Today a rather interesting question was asked on a forum I belong to.
What’s your coping mechanism?
If you would have asked me this question a few years ago, I probably would have said drinking and writing. After some less than desirable outcomes from the drinking bit I made damn sure, and still make damn sure, that when I’m upset I don’t go drinking.
Sobbing, drunk Ann is neither attractive nor desirable to be around. Hungover, still upset Ann is even worse.
Clearly I still write, but I have found that though the release is desirable, more and more lately my words are getting caught, stuck in my brain and unwilling to be coaxed out, forcefully or otherwise. It’s requiring me to take time to process rather than just opening up a blank document and writingwritingwriting until I feel marginally better.
So I work out.
I have mentally gone over the last two years or so and have tried to pinpoint what I’ve done at a few certain less-than-pleasant junctures.
Unexpected and somewhat cruel breakup followed by subsequent heart break? That was when I decided I was going to do the Hundred Pushup Challenge. I was well on my way, too, and then there was the broken finger and surgerizing and being told I was not allowed to do pushups with a pin in my finger.
Round two with the aforementioned breaker upper (because I am apparently a masochist)? I joined the gym and started lifting on a regular basis.
Losing That Friend’s family from my life and then very consciously, even if entirely painfully, removing him as well? I signed up for a half marathon.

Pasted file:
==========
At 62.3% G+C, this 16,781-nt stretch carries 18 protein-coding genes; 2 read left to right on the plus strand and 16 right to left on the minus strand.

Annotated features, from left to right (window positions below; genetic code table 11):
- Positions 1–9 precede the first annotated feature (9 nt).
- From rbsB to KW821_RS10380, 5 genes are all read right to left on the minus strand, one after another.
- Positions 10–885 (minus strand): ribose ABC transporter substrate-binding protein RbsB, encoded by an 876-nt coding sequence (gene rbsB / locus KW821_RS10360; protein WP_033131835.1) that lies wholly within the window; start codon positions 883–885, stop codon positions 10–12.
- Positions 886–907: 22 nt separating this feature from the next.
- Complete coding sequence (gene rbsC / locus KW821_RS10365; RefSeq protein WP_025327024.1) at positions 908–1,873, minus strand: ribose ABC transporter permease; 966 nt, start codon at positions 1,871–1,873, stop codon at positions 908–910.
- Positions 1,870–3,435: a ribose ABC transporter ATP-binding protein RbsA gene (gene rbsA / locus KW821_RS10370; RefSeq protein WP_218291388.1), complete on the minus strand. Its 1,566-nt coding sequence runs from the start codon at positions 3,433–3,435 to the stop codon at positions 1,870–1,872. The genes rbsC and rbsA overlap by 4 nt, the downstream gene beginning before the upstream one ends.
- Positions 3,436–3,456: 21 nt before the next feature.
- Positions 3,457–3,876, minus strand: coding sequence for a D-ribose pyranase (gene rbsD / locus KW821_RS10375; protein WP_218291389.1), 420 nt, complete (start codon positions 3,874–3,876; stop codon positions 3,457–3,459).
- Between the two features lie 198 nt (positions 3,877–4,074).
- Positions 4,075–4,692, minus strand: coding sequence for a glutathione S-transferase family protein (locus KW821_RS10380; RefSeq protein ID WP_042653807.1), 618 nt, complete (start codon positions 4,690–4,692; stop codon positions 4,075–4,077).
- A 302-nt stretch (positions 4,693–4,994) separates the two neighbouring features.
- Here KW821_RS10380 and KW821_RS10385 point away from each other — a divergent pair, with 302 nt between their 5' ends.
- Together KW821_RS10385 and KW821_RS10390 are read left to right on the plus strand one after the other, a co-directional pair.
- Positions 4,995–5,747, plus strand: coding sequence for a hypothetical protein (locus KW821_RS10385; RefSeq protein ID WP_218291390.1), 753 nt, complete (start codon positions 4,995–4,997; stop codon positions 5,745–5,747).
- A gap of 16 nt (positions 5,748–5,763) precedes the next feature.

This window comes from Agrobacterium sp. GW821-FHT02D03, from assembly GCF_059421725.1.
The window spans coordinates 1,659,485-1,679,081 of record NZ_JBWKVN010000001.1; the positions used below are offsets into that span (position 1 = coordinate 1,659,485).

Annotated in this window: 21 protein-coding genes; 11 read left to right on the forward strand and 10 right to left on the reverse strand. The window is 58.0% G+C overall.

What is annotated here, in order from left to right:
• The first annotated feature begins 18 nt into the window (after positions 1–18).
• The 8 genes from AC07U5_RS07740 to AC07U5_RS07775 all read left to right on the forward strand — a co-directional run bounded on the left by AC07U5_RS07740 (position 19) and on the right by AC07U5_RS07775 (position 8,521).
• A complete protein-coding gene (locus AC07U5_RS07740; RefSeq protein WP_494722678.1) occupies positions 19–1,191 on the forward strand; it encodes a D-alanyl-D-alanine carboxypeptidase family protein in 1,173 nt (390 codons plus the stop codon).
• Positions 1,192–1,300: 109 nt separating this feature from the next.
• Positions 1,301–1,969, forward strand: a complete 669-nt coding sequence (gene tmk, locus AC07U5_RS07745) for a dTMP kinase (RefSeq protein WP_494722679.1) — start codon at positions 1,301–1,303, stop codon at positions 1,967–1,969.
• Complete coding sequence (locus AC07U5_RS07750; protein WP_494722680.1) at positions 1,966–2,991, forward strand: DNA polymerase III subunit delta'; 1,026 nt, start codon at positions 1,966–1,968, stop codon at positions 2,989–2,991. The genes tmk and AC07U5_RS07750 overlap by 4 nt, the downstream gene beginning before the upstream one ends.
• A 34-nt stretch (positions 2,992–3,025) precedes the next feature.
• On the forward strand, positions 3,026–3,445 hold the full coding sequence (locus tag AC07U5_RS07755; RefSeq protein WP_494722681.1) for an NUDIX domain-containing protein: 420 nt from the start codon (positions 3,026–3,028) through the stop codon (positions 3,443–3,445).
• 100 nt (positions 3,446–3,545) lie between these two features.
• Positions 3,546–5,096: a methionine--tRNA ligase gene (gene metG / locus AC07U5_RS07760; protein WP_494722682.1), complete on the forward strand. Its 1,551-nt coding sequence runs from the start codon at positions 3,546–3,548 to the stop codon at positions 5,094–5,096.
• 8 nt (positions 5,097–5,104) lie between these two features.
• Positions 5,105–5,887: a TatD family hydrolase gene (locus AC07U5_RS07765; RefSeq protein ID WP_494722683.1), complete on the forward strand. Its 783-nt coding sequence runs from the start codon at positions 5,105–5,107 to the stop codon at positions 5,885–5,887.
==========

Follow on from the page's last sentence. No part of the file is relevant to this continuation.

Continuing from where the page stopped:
The abrupt departure of one of my best friends as such and within minutes (unfortunately) walking right by the stack of pictures she and I had taken together over the past few years? I ran so hard I nearly puked.
If I have bad days at work or get frustrated working with my budget or any other number of things that have pissed me off or hurt me, I work out. I push myself until I physically can’t do any more because it makes it all go away.
The endorphin boost brings my mood if not up to good, then at least to neutral. It gives me something to be proud of even if I’m feeling like a failure.
It usually hurts, but I’ve done that to myself. Adding a little extra weight here, sprinting up a hill there, forcing myself to lift more, run faster, try harder all brings that inevitable soreness to the muscles that are angry with me for doing so.
Physical pain is so much easier to deal with than emotional pain.
Not only that but working out is one of the few times where I can actually get my mind to just stop. All my attention, all my focus is shifted towards good form or the beat of the music I’m running to or timing my breaths with my strides or getting one more good rep on that lift. And then another. And then another.
Focusing that much on what I’m doing forces everything else out. There is no room for the chronic over-analysis. No room for the residual sting, for wondering what I possibly could have done wrong, for driving myself absolutely out of my mind insane because I can’t get my subconscious to just SHUT. THE. FUCK. UP.
Is coping like this healthy? Maybe. Maybe not. This, however, is what works for me. Lately work’s been crazy busy and kind of stressful which, on top of some other stuff that’s been on my mind, has pushed me really damn hard. It was a REALLY rough day at work today, and all I could do was count down until the instant I was free so I could come home and change and immediately rock the shit out of six miles.
In those 52-ish minutes, it all went away. It was kind of chilly, and it was windy as hell (head-wind in all four directions type windy), but I pushed through it. Nothing but keeping my legs moving one in front of the other existed for nearly an hour. I haven’t thought about work since. Actually, the majority of what I’ve been thinking about is how much further along I am this time around with the training.
See? It works.